Performing Speech and Object Recognition using just One Model with MIT’s ML System
- Researchers from MIT have developed a model that combined the speech recognition and object detection
- The model was trained on 400,000 image-caption pairs, and 1,000 random pairs were used as the test set
- A convolutional neural network (CNN) is at the heart of the model
The state-of-the-art models in deep learning are able to detect objects in images and perform speech recognition, but separately using different models for each. If I told you that there’s a way to build one model that can combine these two functions, you’d most likely claim that this is what AGI is supposed to be, and we’re nowhere near that!
Well, I have news for you – MIT researchers have designed such a model. Given an image and an audio caption, the model highlights the relevant regions in the image that are spoken about. And it does this in near real-time. Granted the research is still in a very nascent stage and the model can only recognize a few hundred different words and objects, but this will surely get your excitement levels up if you’re into machine learning.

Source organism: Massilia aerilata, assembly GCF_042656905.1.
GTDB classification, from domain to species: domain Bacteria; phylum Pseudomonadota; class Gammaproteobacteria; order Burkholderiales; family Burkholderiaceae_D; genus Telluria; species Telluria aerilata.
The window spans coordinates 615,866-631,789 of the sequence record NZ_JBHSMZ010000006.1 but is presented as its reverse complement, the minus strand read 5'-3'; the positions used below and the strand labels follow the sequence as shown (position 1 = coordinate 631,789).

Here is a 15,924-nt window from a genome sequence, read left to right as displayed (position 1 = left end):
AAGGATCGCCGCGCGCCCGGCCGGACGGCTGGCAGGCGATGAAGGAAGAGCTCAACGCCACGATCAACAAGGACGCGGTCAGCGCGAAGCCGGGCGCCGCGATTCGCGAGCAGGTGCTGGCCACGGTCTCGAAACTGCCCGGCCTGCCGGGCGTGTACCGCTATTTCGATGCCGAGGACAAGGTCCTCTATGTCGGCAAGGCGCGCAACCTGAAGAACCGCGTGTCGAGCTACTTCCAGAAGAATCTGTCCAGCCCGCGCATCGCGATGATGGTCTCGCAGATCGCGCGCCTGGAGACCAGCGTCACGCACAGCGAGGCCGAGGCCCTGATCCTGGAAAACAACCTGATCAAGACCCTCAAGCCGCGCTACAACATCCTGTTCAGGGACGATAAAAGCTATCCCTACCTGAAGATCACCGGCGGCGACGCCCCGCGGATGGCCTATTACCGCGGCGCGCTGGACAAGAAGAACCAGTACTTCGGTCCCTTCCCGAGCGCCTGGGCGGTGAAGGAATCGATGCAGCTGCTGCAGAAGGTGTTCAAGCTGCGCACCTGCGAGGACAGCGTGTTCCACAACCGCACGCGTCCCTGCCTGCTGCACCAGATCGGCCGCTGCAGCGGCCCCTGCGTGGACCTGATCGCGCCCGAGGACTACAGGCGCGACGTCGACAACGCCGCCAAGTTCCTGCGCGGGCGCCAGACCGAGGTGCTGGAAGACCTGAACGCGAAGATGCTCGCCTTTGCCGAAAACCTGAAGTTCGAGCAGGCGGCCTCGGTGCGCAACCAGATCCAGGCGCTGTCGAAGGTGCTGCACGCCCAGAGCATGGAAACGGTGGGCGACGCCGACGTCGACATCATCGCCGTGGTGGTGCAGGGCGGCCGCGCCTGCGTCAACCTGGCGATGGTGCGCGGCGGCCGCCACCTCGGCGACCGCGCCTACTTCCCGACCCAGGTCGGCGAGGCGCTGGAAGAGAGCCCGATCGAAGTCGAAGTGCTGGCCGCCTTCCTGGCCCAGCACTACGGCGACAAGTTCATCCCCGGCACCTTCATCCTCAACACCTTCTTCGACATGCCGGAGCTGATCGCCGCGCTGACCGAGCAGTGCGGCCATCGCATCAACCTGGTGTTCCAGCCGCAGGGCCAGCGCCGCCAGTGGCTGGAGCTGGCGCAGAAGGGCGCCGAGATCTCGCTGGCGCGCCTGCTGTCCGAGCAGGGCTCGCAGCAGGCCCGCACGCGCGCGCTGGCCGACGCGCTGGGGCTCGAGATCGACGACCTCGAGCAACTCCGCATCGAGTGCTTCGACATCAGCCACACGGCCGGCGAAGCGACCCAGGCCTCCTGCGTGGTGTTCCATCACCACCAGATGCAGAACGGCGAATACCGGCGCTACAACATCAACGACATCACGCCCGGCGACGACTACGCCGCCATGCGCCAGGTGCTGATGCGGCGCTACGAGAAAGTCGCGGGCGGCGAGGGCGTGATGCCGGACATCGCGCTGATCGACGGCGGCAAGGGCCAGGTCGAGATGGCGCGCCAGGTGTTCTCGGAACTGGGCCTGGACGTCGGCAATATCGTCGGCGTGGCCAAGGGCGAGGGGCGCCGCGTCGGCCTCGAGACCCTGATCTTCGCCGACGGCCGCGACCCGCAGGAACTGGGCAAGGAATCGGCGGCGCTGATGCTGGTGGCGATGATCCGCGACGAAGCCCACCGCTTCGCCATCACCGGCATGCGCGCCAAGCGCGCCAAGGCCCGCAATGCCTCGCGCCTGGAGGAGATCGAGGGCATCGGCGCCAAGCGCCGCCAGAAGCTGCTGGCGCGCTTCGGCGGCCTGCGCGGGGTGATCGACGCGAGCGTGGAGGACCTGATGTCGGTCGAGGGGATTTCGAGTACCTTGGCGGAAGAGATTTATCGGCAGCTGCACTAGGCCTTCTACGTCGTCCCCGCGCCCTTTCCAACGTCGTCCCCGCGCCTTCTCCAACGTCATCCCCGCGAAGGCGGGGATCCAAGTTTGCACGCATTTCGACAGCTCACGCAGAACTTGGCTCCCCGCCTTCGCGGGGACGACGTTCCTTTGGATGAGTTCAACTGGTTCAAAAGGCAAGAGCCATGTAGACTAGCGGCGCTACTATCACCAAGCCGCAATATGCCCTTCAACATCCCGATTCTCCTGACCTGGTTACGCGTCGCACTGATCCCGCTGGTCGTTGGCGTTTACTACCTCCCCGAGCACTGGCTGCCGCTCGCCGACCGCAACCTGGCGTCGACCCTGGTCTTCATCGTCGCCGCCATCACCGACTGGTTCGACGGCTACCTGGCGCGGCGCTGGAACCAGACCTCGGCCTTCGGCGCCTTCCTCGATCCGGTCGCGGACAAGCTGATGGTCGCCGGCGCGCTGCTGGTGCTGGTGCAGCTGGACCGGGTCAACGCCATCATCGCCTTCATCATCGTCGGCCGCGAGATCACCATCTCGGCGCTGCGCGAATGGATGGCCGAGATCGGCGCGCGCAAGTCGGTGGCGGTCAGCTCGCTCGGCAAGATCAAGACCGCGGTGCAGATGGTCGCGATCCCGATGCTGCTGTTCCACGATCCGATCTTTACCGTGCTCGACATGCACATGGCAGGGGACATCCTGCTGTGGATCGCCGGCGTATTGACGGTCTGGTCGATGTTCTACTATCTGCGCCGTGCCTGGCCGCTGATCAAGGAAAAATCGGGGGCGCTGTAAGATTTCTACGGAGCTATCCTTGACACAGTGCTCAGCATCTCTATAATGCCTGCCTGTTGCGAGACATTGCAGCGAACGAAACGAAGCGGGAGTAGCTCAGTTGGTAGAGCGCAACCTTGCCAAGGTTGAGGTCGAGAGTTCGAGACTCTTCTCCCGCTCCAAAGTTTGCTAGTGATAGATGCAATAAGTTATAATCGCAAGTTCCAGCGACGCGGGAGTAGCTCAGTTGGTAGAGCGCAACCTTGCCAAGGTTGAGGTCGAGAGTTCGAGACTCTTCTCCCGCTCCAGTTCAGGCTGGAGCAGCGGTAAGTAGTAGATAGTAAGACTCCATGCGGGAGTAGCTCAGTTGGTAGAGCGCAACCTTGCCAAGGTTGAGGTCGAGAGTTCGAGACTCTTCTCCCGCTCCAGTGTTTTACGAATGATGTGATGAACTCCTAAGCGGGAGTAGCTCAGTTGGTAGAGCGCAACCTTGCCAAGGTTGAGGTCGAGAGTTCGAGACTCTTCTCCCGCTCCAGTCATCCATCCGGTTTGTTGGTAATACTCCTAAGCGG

Source: MIT News
The researchers built on a slightly older research in this area. They used the previous study to associate particular words with specific pixel patches. The model was then trained on a classification database on the Mechnical Turk platform using a total of 400,000 image-caption pairs. 1,000 random pairs were held out and used as the test set. It won’t surprise seasoned deep learning users to know that a convolutional neural network (CNN) is at the heart of the model.
There are two types of CNNs are play here – an image analyzing one, and an audio analyzing one.
MIT’s team have written a very detailed blog post explaining the intricacies of this technology and you can check it out here.
Our take on this
Once the researchers perfect (or at least improve) the model, this system has the capability to save hours upon hours of manual effort. And it will do wonders for speech recognition and object detection, won’t it? Imagine the possibilities!
According to the blog post mentioned above, there are approximately 7,000 spoken languages in the world, and only 100 of them have enough data to be used in a speech recognition model. Once this system is fine tuned and ready for action, this number could rise significantly higher.